Confidentiality of genetic information and enforceable protections against related discrimination are critical to building public confidence in caretailored to an individual’s genetic makeup. Without these protections, patients may be less willing to participate in studies that search for linkages between genes and disease, to enroll in clinical trials for new targeted drugs, or to provide samples for DNA analysis to optimize their own disease prevention and treatment.
The 2008 approval of the Genetic Information Nondiscrimination Act (GINA) was a major victory for personalized medicine. GINA was unanimously approved in the Senate, passed in the House by a vote of 414-1, and signed into law by President Bush. With the protections outlined in GINA, all Americans will be free to optimize their health care based on genetic information and to participate in genetic research, without having to fear that the information will be misused by employers or insurers.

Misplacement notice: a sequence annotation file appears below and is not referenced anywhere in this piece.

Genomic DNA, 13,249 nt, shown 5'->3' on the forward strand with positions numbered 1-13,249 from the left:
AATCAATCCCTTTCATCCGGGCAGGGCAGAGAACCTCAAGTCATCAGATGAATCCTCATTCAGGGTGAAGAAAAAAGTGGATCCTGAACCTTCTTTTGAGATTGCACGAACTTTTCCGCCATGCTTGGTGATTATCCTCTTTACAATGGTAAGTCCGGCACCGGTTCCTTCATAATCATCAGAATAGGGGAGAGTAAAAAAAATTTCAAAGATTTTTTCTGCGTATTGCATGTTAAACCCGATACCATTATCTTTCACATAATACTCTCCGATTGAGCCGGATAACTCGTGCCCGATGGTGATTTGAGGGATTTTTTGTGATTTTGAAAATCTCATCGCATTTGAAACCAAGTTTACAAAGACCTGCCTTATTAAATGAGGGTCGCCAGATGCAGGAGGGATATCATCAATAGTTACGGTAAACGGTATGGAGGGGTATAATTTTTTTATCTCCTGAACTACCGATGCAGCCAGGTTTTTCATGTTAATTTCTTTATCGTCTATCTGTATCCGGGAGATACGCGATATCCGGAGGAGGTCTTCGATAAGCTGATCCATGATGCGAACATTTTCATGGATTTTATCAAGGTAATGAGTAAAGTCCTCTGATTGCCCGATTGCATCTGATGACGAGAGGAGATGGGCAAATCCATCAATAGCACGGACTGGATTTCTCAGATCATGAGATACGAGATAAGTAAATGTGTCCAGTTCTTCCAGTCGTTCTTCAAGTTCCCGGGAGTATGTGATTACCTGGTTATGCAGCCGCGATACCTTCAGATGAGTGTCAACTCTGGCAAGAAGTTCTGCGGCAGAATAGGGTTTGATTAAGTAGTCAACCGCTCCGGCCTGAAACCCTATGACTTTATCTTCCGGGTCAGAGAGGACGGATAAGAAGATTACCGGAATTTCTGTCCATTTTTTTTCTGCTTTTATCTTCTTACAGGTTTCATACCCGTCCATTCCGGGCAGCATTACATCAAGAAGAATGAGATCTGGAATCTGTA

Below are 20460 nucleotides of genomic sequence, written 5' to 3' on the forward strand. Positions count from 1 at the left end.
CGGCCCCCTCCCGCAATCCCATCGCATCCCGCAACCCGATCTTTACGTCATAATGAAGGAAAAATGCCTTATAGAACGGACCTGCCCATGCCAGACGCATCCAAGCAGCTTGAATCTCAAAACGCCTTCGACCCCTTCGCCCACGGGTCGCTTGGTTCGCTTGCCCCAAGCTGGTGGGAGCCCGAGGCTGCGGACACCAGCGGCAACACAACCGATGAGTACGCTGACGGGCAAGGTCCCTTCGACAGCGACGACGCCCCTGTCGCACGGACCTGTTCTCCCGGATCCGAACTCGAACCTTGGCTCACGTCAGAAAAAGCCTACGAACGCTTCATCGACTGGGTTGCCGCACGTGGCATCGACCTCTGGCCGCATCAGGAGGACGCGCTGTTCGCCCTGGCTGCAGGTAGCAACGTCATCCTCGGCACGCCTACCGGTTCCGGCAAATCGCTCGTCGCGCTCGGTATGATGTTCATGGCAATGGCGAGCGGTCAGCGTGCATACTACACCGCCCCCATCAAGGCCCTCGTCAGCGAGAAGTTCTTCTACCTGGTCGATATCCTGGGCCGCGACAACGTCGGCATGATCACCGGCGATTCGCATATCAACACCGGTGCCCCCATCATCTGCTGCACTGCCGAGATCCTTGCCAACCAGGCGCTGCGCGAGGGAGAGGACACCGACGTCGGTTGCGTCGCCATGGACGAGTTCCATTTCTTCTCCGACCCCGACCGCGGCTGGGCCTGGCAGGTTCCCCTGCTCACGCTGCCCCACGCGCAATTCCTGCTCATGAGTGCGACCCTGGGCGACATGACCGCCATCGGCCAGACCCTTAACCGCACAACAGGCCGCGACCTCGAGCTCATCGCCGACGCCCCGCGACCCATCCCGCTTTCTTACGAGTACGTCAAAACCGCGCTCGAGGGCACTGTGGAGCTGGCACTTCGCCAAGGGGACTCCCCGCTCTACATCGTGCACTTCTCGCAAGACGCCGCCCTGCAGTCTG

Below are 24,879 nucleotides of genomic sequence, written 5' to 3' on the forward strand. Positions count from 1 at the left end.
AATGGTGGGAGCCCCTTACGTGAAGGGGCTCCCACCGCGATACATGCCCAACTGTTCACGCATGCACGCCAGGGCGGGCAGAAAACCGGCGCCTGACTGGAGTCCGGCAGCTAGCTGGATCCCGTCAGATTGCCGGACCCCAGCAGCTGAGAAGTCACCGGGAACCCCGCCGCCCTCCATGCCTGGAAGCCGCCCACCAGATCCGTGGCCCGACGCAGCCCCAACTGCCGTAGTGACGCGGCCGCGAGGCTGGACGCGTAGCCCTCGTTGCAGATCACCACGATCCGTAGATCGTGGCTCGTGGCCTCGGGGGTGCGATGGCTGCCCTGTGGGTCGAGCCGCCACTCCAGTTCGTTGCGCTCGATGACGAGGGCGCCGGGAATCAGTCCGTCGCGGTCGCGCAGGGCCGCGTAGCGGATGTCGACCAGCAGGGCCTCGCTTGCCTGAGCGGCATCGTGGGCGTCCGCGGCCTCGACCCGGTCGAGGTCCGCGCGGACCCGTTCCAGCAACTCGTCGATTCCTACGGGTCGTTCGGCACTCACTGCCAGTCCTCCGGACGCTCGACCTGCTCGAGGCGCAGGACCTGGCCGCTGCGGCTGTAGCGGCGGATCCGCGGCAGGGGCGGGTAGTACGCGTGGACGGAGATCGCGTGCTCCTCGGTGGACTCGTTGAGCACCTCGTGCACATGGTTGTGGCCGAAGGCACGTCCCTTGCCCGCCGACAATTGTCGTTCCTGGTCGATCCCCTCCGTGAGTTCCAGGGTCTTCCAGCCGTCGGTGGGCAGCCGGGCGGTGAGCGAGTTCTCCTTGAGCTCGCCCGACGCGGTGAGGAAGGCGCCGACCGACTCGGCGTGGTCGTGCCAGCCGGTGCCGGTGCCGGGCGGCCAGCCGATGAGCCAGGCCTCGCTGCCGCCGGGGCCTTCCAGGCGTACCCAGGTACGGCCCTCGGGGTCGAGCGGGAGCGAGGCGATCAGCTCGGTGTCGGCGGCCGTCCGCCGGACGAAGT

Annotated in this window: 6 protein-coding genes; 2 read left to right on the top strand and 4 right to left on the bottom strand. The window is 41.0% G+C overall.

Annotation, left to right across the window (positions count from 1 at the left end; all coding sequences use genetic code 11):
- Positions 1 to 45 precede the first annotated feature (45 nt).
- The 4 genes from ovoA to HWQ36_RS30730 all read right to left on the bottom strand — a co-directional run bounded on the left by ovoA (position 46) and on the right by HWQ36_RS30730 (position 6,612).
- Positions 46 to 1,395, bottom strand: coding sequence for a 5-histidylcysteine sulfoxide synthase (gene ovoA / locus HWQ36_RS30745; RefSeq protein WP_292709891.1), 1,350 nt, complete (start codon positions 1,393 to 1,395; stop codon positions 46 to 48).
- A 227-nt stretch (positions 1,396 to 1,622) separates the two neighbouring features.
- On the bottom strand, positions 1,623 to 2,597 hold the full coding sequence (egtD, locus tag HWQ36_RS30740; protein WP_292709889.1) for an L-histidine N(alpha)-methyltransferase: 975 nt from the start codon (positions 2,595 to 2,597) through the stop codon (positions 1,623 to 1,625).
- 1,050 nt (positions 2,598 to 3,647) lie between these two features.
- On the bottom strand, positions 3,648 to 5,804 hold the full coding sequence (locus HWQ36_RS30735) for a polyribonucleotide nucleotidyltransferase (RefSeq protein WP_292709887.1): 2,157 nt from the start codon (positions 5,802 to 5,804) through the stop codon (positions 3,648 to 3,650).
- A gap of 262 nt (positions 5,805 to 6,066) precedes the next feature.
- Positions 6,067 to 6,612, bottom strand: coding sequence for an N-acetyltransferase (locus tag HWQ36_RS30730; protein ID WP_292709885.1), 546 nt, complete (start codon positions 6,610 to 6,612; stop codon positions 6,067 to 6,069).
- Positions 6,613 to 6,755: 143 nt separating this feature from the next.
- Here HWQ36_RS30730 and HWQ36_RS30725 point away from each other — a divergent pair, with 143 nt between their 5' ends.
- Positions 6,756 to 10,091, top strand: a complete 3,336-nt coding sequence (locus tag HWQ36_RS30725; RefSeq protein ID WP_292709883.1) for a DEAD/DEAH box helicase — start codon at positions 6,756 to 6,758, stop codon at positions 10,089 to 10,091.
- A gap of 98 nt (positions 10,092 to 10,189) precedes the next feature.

GINA closed important gaps in the patchwork of federal and state protections against the misuse of genetic information. Past federal statutes for protecting medical information, including the Health Insurance Portability and Accountability Act (HIPAA), did not prohibit insurers from requiring genetic testing or from denying coverage based on genetic information; and while the Americans with Disabilities Act (ADA) protects individuals with symptomatic genetic disabilities, it is not clear if it explicitly covers discrimination based on unexpressed genetic susceptibility to disease. Only a few states have strong protections against genetic discrimination, leaving some individuals more vulnerable depending on where they live.
By prohibiting insurers and employers from requesting or requiring genetic tests, and from using genetic information to discriminate, GINA provides the national framework of enforceable protections needed to advance both medical research and public health. GINA also, for the first time, creates federal rules to protect the insured in the individual market as well.
Presidential Commission for the Study of Bioethical Issues